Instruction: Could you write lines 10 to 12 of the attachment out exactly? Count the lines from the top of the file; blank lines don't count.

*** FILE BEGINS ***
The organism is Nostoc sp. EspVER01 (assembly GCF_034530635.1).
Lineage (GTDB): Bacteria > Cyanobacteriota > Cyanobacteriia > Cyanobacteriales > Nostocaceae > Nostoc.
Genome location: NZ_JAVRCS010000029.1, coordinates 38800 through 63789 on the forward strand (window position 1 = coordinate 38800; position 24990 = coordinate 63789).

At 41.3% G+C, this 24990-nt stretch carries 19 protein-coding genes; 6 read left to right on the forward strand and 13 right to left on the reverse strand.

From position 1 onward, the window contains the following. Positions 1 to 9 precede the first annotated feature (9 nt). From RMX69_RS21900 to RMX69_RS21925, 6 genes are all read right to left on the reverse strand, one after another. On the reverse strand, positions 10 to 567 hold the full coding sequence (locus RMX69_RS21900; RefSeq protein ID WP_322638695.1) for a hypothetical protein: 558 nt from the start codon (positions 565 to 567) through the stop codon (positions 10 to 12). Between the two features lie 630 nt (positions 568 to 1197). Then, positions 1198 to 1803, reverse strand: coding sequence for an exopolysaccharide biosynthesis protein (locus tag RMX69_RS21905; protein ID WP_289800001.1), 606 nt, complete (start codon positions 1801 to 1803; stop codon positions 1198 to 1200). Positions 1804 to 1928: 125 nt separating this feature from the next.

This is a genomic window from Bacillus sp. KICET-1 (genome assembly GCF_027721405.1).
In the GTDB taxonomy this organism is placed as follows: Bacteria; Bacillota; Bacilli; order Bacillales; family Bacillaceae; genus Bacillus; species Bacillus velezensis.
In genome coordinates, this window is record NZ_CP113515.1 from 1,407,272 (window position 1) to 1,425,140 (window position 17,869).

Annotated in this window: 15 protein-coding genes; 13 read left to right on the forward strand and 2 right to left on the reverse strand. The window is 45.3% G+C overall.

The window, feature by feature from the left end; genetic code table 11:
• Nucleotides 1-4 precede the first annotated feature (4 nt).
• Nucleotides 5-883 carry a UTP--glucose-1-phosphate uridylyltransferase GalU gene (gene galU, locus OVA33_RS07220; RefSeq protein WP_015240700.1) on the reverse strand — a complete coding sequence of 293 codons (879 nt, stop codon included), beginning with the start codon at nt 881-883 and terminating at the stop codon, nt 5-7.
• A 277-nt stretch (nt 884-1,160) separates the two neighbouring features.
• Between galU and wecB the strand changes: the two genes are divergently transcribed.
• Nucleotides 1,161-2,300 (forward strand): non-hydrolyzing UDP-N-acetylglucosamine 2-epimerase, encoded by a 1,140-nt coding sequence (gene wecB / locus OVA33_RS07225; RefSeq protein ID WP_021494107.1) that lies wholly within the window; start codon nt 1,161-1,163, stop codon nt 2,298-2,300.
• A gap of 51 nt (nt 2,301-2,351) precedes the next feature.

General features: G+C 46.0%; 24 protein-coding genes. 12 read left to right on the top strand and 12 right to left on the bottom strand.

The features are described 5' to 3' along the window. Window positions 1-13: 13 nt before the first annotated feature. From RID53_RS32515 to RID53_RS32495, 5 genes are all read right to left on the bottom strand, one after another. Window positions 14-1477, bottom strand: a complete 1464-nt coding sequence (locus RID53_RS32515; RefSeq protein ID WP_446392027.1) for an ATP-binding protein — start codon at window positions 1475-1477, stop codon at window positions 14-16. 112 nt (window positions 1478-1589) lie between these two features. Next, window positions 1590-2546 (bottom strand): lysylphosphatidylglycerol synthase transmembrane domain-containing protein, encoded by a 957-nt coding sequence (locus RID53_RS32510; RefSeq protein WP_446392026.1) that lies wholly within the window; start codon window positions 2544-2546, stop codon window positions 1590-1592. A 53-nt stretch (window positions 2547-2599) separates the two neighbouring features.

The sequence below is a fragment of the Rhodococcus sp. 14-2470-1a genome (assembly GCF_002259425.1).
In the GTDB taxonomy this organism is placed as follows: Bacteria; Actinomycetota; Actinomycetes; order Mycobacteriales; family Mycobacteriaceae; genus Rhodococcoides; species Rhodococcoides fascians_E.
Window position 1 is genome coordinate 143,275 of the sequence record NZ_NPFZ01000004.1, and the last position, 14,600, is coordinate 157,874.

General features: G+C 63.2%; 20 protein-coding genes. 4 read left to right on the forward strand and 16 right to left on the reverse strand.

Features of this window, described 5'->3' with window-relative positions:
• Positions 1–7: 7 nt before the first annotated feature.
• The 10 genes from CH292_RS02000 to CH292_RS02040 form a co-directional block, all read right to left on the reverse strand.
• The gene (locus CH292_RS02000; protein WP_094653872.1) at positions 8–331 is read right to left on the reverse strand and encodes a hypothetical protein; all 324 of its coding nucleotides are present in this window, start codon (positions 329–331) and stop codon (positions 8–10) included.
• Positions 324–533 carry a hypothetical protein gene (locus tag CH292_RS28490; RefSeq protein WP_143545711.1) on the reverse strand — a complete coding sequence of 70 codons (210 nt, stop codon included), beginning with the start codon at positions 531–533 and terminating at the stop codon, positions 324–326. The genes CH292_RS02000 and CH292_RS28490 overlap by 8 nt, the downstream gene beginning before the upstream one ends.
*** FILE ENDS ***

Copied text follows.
The window, feature by feature from the left end; genetic code table 11:
• Nucleotides 1-4 precede the first annotated feature (4 nt).
• Nucleotides 5-883 carry a UTP--glucose-1-phosphate uridylyltransferase GalU gene (gene galU, locus OVA33_RS07220; RefSeq protein WP_015240700.1) on the reverse strand — a complete coding sequence of 293 codons (879 nt, stop codon included), beginning with the start codon at nt 881-883 and terminating at the stop codon, nt 5-7.